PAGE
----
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Sarah Ashwin

Nora Lohmeyer

Elke Schüßler

November 16th, 2022

Can business collaborate to save the planet?

0 comments | 6 shares

Estimated reading time: 3 minutes

Sarah Ashwin

Nora Lohmeyer

Elke Schüßler

November 16th, 2022

Can business collaborate to save the planet?

0 comments | 6 shares

Estimated reading time: 3 minutes

In a world fractured by conflict, the difficulty in intergovernmental coordination to avoid climate catastrophe is apparent. Can business step in and help speed up collaboration? Sarah Ashwin, Nora Lohmeyer, and Elke Schüßler consider a mechanism enabling firms to cooperate with each other to address systemic problems: the creation of market-protected spaces through collective regulation.


 

As world leaders meet at COP 27 in Egypt to address climate change, the difficulty of intergovernmental coordination is strikingly apparent. Even in the face of a catastrophic threat to humanity, governments find it hard to exercise national leadership, let alone reach international agreement in a world fractured by conflict such as Russia’s invasion of Ukraine. Although the 2022 US mid-term elections offered less succour to election deniers than many commentators had feared, the ability of a politically polarised US to offer leadership on pressing issues such as climate remains in doubt. Can business step into the breach? This post considers a mechanism enabling firms to cooperate with each other to address systemic problems: the creation of market-protected spaces through collective regulation.

There are well-grounded reasons for scepticism regarding corporate ethical leadership, most notably in relation to climate change with oil and gas companies suppressing their own research highlighting the devastating consequences of fossil fuel use, and still attempting to evade emissions reduction.  Stories of greenwashing abound, with voluntary corporate social responsibility (CSR) programmes widely seen by researchers to have failed to deliver improved environmental or labour standards. And yet, businesses remain susceptible to moral claims. For example, while politicians frequently seek electoral gains by declaring a ‘war on woke,’ businesses cannot afford to alienate large swathes of consumers, as evidenced by Twitter’s recent corporate advertising losses following new CEO Elon Musk’s apparent signalling of reduced content moderation. Learning from the limitations of the CSR movement, are there ways in which businesses can engage in more effective action to address grand challenges such as climate change and providing decent work?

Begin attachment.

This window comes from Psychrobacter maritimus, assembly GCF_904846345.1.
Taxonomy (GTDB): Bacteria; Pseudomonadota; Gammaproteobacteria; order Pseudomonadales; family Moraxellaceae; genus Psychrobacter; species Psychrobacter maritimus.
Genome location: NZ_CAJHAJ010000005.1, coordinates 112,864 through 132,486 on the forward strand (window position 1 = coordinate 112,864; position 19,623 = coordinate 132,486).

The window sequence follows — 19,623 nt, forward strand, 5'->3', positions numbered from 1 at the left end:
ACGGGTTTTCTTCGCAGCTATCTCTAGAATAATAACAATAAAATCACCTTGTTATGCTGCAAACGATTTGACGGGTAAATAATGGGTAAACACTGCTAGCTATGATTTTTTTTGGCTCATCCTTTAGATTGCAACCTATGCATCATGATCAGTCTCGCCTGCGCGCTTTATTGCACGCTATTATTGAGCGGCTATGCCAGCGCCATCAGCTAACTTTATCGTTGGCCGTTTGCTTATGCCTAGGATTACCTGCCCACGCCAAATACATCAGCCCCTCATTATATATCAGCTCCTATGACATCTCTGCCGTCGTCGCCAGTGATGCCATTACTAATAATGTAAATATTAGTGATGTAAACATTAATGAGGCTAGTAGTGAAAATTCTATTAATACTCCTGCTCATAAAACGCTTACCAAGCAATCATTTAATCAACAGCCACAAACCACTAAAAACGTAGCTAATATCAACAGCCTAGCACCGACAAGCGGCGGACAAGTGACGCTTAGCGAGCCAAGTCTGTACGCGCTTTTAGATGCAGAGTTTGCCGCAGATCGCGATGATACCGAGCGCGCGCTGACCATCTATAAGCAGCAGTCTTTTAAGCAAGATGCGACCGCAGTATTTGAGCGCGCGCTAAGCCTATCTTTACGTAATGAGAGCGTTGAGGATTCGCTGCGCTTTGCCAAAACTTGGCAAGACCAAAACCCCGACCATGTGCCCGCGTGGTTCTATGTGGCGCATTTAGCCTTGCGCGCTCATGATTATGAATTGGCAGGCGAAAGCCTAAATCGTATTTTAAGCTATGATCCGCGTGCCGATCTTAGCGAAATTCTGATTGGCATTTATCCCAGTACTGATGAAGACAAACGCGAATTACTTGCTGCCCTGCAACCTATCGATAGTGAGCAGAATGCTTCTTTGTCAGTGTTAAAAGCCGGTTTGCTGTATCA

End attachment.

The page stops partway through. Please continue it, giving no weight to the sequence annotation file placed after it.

A key problem with CSR programmes was that, with the exception of some niches, the market payoffs were never sufficient to incentivise ethical production. For example, firms seeking to introduce living wages or higher safety standards in their supply chains faced being undercut by less scrupulous competitors. Multi-stakeholder initiatives (MSIs) which emerged in late 1990s sought to address this problem by encouraging collaboration between firms and other stakeholders, but the voluntarism of such initiatives limited the extent to which they could address issues such as living wages where competition stymied action. Binding agreements, by contrast, offer a way in which the competitive market logic can be restrained in areas that require social or environmental protection. Below we show how binding agreements between firms and other actors can offer a way forward when (inter)governmental solutions seem out of reach.

The potential of market-protected spaces can be observed particularly well in the global fashion industry – a prime example of a globalised and highly competitive industry with high social and environmental costs. Garment retailers that had for decades participated in voluntary CSR programmes and MSIs faced a crisis when in April 2013 the Rana Plaza building in Bangladesh, which housed five garment factories, collapsed killing at least 1,132 workers and injuring over 2,500. Researching firms’ and stakeholders’ responses to this disaster, we identified an alternative solution to addressing systemic problems: the creation of market-protected spaces (MPS) through binding agreements. MPS suspend the dominance of the competitive market logic on selected issues such as building safety or living wages by creating a set of rules which bind leading firms in a given industry, thereby taking labour or environmental standards out of competition. A prime example of an MPS is the Bangladesh Accord on Fire and Building Safety (Accord), while the living wage initiative Action, Collaboration, Transformation (ACT) attempts to replicate the model in relation to wages. Both initiatives are sectoral, binding agreements forged by leading multinationals together with global union federations. MPS rely firm collective action – over 200 fashion brands and retailers signed the Accord, for instance – as well as independent co-signatories to ensure that the agreements are binding rather than voluntary – here represented by the global union federations IndustriALL and UNI Global.